Bucks Chiltern - which offers a vocational advertising course geared to industry needs - has carved a niche for itself and continues to pick up little yellow pencils by the handful. "We have a reputation for getting people jobs and loads of industry contacts," Malan says. "But last year, there were cuts across the board. We get results but less funding. The government has to understand that you will get great design students and thinkers only if you put the money in."
Corus sponsors three briefs a year to promote the use of stainless steel in packaging. The overall winner of the Corus awards gets £2,000 and a two-week placement with leading design agency Jones Knowles Ritchie. Last year's winner, Frazer Reynolds, won with a design for a credit card-shaped metal spot cream container before graduating in industrial design from Napier University. He was on the payroll within three months.
Paul Porral, head of global design at The Body Shop, set the brief for a stainless steel package for accessories, make-up or fragrance, chiming with the company's brand values of simple, recyclable materials. The overall winner "was just the cleverest and simplest idea", Porral says - a steel container, which can be squashed and recycled, with a re-usable plastic nozzle. "The plastic Body Shop bottle has almost became an iconic shape for eco-chic brand," he says. Porral was sceptical about using steel at first, but he now thinks he could take the design further.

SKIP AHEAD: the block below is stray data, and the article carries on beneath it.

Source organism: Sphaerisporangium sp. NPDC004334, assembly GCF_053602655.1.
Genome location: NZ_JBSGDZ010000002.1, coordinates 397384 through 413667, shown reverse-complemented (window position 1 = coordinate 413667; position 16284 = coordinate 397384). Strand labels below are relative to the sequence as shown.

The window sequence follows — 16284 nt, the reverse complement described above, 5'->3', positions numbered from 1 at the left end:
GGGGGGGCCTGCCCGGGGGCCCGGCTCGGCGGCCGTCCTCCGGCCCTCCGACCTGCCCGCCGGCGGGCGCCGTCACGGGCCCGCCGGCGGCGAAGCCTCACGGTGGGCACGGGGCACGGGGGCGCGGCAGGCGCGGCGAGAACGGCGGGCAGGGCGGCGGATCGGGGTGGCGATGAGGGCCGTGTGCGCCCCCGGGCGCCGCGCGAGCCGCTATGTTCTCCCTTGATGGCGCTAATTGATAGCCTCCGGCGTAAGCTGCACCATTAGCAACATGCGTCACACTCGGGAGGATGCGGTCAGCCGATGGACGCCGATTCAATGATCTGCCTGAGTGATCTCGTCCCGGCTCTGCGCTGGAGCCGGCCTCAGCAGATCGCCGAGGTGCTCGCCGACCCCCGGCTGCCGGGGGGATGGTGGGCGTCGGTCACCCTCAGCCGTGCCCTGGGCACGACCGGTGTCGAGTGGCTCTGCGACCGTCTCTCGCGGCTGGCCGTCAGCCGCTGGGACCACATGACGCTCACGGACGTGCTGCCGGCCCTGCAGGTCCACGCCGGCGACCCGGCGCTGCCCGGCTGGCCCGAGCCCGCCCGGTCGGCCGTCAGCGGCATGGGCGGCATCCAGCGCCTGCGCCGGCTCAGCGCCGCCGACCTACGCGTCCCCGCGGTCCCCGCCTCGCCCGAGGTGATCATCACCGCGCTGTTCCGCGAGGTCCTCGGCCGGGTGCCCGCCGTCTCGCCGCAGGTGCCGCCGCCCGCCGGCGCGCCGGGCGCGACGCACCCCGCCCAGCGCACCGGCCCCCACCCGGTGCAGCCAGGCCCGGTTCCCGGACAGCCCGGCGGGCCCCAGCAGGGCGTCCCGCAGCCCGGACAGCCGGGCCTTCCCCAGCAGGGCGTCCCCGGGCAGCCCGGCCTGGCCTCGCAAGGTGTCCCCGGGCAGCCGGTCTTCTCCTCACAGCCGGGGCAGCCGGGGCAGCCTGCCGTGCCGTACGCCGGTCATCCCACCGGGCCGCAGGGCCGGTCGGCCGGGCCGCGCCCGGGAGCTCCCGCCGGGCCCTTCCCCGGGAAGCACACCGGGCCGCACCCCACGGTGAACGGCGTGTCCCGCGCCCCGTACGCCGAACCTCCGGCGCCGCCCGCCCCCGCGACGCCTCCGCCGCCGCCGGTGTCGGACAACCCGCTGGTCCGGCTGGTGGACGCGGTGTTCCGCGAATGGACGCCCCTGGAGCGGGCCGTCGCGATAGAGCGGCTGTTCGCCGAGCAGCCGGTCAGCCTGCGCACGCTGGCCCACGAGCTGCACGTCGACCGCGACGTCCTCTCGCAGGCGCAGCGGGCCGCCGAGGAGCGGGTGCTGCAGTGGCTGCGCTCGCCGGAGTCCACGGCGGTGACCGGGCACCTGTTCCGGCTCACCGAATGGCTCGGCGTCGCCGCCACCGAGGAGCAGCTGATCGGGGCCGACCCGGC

That the award went to a Swiss confirms a growing trend for foreign winners in the annual student competition. The D&AD recognises that global brands now trade in global markets. Porral - a "European" Brit who comes from Gibraltar and studied in Madrid - was not surprised.
"I keep employing more and more people who come from a European background - including English designers who have worked abroad. There's a lot of home-grown talent, but we are complacent. Not the tutors - the tutors will tell you about the pressures they are under. Not the D&AD. But the country is complacent. Just look at the English football team. It's taken 20 years to get back to where it is now."
For students, the awards can help them get ahead. It can help set them apart from the stiff competition, which includes about 15,000 graduates each year and many of last year's graduates who are still seeking jobs.
For tutors and lecturers, the awards bring kudos to the college. They may not get a yellow pencil, but they do get a certificate that can help build an institution's research profile.
Geoff Thomas-Shaw, who has taught 14 previous winners at Salford, now runs the design communication course at Chelsea School of Art and Design, part of the London Institute. One of his students picked up a commendation this time round. In the most recent research assessment exercise, the institute jumped from a rating of three to five. And the yellow pencil winners from Chelsea and St Martins could well have helped nudge up the score.